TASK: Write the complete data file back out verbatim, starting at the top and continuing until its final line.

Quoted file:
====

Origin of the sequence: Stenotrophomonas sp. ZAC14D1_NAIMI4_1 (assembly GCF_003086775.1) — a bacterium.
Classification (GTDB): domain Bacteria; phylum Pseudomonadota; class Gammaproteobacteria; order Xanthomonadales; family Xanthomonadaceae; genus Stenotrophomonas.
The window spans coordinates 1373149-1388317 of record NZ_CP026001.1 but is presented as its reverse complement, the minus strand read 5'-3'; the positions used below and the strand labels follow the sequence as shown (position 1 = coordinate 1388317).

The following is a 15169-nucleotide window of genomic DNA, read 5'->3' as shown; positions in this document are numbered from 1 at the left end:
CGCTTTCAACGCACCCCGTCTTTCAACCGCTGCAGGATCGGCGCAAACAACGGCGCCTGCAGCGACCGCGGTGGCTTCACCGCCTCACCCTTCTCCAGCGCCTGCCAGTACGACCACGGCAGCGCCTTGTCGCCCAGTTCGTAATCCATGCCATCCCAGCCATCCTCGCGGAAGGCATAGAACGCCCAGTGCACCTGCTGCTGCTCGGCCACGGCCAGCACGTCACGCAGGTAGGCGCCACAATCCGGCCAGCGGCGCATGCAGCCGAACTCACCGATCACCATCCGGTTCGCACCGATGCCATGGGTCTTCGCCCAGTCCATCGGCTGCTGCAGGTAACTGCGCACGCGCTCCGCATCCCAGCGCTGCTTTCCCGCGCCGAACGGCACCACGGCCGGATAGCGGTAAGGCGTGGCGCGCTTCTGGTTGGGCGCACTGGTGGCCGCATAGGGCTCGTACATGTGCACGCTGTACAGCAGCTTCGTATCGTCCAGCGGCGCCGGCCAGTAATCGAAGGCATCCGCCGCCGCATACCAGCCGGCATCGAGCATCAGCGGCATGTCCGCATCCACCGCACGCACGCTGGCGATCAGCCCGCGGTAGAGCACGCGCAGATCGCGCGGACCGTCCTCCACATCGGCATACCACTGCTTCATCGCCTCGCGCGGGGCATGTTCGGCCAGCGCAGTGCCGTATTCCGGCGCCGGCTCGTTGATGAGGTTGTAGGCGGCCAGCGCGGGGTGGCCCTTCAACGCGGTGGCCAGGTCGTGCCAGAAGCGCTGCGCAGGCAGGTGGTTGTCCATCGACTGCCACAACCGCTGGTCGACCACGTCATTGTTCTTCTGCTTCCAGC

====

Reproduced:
Origin of the sequence: Stenotrophomonas sp. ZAC14D1_NAIMI4_1 (assembly GCF_003086775.1) — a bacterium.
Classification (GTDB): domain Bacteria; phylum Pseudomonadota; class Gammaproteobacteria; order Xanthomonadales; family Xanthomonadaceae; genus Stenotrophomonas.
The window spans coordinates 1373149-1388317 of record NZ_CP026001.1 but is presented as its reverse complement, the minus strand read 5'-3'; the positions used below and the strand labels follow the sequence as shown (position 1 = coordinate 1388317).

The following is a 15169-nucleotide window of genomic DNA, read 5'->3' as shown; positions in this document are numbered from 1 at the left end:
CGCTTTCAACGCACCCCGTCTTTCAACCGCTGCAGGATCGGCGCAAACAACGGCGCCTGCAGCGACCGCGGTGGCTTCACCGCCTCACCCTTCTCCAGCGCCTGCCAGTACGACCACGGCAGCGCCTTGTCGCCCAGTTCGTAATCCATGCCATCCCAGCCATCCTCGCGGAAGGCATAGAACGCCCAGTGCACCTGCTGCTGCTCGGCCACGGCCAGCACGTCACGCAGGTAGGCGCCACAATCCGGCCAGCGGCGCATGCAGCCGAACTCACCGATCACCATCCGGTTCGCACCGATGCCATGGGTCTTCGCCCAGTCCATCGGCTGCTGCAGGTAACTGCGCACGCGCTCCGCATCCCAGCGCTGCTTTCCCGCGCCGAACGGCACCACGGCCGGATAGCGGTAAGGCGTGGCGCGCTTCTGGTTGGGCGCACTGGTGGCCGCATAGGGCTCGTACATGTGCACGCTGTACAGCAGCTTCGTATCGTCCAGCGGCGCCGGCCAGTAATCGAAGGCATCCGCCGCCGCATACCAGCCGGCATCGAGCATCAGCGGCATGTCCGCATCCACCGCACGCACGCTGGCGATCAGCCCGCGGTAGAGCACGCGCAGATCGCGCGGACCGTCCTCCACATCGGCATACCACTGCTTCATCGCCTCGCGCGGGGCATGTTCGGCCAGCGCAGTGCCGTATTCCGGCGCCGGCTCGTTGATGAGGTTGTAGGCGGCCAGCGCGGGGTGGCCCTTCAACGCGGTGGCCAGGTCGTGCCAGAAGCGCTGCGCAGGCAGGTGGTTGTCCATCGACTGCCACAACCGCTGGTCGACCACGTCATTGTTCTTCTGCTTCCAGC